Student Dictionary

One entry found for nausea.
Main Entry: nau·sea
Pronunciation: primarystressnodot-zemacron-schwa, -semacron-schwa; primarystressnodot-zhschwa, -shschwa
Function: noun
Etymology: from Latin nausea "seasickness, the stomach upset that causes an urge to vomit," from Greek nausia, nautia (same meaning), literally "ship sickness," from naus "ship" --related to ASTRONAUT, NAUTICAL, NOISE --see Word History at NOISE
1 : a disturbed condition of the stomach in which one feels like vomiting
2 : extreme disgust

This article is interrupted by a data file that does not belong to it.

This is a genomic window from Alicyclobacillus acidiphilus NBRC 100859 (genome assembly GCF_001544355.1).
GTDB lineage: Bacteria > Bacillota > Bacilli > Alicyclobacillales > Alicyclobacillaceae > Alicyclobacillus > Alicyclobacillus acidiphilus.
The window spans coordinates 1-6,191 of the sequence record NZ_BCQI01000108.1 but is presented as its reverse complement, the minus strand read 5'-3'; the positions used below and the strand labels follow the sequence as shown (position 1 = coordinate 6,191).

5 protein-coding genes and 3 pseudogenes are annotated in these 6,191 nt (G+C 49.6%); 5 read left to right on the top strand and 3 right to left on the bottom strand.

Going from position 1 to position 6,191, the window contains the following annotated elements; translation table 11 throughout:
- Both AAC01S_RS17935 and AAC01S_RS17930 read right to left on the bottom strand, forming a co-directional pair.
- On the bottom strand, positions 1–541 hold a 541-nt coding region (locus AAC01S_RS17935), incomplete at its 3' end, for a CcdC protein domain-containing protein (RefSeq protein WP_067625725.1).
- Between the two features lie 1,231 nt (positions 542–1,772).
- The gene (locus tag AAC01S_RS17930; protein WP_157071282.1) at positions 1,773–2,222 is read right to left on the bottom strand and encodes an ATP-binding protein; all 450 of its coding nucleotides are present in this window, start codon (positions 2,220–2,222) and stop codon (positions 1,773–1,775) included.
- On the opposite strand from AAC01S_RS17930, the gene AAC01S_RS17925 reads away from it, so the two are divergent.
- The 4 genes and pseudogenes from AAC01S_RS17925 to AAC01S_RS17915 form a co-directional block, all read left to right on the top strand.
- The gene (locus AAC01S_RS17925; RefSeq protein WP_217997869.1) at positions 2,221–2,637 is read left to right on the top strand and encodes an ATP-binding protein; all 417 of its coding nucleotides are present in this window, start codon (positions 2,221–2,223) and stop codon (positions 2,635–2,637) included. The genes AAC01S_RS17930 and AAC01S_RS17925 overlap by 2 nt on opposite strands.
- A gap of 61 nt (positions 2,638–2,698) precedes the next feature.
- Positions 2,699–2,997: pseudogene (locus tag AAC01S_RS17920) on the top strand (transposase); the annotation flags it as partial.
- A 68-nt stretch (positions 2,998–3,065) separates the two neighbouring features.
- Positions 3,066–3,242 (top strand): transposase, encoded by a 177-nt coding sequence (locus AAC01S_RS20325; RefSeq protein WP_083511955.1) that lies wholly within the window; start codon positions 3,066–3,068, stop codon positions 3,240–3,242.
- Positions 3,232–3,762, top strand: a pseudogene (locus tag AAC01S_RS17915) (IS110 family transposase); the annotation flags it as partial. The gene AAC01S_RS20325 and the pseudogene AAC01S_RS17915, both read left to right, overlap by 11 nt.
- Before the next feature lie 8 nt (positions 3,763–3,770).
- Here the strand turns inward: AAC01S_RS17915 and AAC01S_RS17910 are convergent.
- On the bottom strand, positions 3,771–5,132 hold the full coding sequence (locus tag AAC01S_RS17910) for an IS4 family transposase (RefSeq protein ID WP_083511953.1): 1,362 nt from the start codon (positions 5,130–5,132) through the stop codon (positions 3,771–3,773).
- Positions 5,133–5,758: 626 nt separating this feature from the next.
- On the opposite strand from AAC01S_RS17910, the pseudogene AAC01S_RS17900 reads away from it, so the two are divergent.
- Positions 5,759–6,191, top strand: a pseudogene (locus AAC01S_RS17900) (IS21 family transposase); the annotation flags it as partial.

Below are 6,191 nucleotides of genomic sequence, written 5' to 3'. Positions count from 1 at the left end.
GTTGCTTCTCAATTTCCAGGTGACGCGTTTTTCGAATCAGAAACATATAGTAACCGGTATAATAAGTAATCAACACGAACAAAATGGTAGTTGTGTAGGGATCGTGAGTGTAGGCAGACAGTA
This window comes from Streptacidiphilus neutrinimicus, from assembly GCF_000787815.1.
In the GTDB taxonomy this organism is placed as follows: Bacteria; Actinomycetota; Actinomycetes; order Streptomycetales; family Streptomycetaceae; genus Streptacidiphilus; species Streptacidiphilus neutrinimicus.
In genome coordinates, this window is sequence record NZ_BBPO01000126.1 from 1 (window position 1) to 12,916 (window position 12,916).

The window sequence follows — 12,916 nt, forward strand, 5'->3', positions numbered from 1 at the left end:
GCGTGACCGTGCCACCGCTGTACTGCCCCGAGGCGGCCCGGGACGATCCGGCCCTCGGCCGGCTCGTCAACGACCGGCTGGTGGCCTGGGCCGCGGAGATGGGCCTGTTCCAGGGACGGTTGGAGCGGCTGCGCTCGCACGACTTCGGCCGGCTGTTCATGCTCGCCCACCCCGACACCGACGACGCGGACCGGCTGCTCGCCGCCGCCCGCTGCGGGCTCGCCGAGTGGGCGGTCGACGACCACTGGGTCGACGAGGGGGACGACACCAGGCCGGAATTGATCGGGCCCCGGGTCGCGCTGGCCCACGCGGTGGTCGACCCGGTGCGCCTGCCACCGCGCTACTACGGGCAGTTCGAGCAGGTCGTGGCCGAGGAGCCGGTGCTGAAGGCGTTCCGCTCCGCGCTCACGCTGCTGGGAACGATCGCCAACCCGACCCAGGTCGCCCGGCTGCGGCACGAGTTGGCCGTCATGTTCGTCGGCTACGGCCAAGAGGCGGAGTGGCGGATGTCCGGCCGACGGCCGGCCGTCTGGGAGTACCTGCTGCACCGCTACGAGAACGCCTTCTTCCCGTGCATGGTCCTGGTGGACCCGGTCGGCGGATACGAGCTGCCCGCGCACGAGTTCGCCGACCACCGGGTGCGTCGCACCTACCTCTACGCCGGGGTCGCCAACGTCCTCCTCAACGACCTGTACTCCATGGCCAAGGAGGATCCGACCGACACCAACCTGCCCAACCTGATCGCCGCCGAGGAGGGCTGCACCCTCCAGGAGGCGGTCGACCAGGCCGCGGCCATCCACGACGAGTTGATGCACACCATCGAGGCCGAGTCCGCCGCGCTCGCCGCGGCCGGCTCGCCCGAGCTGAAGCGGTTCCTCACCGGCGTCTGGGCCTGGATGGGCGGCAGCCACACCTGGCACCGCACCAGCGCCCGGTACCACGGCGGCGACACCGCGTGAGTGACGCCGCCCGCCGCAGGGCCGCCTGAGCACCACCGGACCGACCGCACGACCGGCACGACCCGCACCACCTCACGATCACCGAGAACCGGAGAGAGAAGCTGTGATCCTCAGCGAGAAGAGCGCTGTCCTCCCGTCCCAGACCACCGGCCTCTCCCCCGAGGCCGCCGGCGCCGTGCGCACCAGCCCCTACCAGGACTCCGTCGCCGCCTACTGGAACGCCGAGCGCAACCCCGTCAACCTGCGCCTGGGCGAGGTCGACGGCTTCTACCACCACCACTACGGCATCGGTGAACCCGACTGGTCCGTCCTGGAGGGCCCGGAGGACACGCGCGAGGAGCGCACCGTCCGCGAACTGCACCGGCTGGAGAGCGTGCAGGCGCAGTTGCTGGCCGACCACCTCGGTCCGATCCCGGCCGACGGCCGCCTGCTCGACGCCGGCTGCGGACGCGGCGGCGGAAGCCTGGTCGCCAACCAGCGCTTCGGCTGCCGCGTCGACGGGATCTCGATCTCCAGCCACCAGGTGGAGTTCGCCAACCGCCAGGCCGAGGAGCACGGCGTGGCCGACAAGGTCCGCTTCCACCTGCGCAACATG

Word History The ancient Greeks were a seagoing people, so seasickness was not rare for them. Their word for seasickness, nausia or nautia, came from their word for ship, naus. But nautia or nausia also meant the worst symptom of seasickness, the stomach upset and urge to vomit. Nausea, as we call this feeling in English, can be caused by something other than the motion of a ship. The ancient Greeks and the ancient Romans, who spoke Latin, needed only one word for both sea-sickness and the upset in the stomach. The Romans borrowed the Greek word, spelling it nausea in Latin. English took the word directly from Latin.

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